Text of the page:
DES MOINES, Iowa — Late Senator John McCain was a long time United States Senator and a two – time presidential candidate. During his campaigns, he made his away across the state making his mark on Iowans but long before his presidential bid, Iowa made a mark on him.
“He had a great sense of humor and a great temper, but I liked his humor better,” David Roederer laughs.
Roederer served as the Iowa State Chair of McCain’s 2008 presidential campaign. He traveled hundreds of miles across the state with the Senator who fell in love with Iowa and the Iowa State Fair.
“He said, Dave can we see the big boar?” Roederer promised McCain he could see anything he wanted on the fairgrounds.
He first became especially fond of Iowans, in the unlikeliest of places, a prisoner of war camp. McCain often said he owed his life to Colonel George “Bud” Day of Sioux City, who helped nurse him back to health.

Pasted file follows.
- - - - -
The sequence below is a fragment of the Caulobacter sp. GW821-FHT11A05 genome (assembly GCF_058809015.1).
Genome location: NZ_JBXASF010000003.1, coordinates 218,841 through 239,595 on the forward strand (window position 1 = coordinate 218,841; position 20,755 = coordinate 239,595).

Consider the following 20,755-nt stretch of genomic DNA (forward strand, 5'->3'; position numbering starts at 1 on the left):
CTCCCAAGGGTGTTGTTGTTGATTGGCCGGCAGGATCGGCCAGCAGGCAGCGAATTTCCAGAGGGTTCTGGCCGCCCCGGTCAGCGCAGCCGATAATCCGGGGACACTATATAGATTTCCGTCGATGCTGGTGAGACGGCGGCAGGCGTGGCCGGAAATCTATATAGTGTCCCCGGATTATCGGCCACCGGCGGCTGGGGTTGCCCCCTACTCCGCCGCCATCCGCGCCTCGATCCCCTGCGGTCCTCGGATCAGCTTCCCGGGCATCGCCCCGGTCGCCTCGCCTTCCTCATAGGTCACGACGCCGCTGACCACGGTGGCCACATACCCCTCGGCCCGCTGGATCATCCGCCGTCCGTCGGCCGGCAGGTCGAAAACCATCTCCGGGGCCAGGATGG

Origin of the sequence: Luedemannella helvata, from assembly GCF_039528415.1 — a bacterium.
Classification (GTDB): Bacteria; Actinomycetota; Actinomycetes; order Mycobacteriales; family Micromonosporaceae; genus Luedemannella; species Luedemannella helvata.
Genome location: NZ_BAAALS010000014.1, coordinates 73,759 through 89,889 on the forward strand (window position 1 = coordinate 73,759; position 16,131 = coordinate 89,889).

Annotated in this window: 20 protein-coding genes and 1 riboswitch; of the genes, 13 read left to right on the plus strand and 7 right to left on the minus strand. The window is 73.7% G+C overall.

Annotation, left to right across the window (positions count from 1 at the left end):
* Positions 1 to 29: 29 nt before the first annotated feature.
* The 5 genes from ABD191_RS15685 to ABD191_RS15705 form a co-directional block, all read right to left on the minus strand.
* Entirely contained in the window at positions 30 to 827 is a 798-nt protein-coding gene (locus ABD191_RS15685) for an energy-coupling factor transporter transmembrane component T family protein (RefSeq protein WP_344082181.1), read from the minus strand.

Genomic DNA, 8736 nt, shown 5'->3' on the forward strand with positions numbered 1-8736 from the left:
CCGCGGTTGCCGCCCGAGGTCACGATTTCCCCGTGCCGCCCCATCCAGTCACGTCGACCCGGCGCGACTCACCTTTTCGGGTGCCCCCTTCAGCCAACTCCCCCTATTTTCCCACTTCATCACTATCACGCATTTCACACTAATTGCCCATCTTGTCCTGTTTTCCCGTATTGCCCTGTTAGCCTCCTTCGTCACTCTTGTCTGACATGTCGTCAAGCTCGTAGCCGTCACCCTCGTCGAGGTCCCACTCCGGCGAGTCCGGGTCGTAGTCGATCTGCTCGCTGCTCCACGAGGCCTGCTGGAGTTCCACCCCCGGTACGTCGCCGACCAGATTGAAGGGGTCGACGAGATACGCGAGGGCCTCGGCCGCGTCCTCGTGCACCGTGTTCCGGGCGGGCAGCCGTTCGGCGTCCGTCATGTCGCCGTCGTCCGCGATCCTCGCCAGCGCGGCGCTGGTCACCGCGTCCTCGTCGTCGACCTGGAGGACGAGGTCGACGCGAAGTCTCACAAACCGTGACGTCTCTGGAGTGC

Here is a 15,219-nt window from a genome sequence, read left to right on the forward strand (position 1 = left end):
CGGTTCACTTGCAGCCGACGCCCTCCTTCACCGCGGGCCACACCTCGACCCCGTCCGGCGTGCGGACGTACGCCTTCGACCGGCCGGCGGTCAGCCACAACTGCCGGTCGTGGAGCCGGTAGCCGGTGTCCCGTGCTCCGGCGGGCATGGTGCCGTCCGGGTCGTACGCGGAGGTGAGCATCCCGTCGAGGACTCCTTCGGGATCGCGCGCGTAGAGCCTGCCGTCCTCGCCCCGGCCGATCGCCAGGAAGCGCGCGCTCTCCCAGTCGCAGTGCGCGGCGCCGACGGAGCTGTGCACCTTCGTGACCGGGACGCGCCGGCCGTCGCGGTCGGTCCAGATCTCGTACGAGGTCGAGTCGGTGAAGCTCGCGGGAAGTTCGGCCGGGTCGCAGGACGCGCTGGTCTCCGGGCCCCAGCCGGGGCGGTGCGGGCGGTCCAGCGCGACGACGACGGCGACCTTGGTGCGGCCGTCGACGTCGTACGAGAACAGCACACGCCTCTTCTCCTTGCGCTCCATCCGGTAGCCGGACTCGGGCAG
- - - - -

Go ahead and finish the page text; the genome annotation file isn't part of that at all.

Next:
“He said Bud Day was one of the most incredible individuals he`s met in his entire life,” says Roederer. “He said it was because of his Iowa upbringing and good decency.”
Since his service in Vietnam, Roederer says the senator became a symbol to Vietnam veterans and their families as well as a respectable politician to fellow lawmakers despite differing opinions.
“While he was looked at as a maverick he didn`t really see himself as that. He looked at himself as trying to do what he thought was best.”
While many grieve the loss of McCain now, Roederer says the impact of his legacy will likely be felt years from now.
“I think it will be a matter of time just like anything else. How is history going to look at somebody? You won’t know for many years.”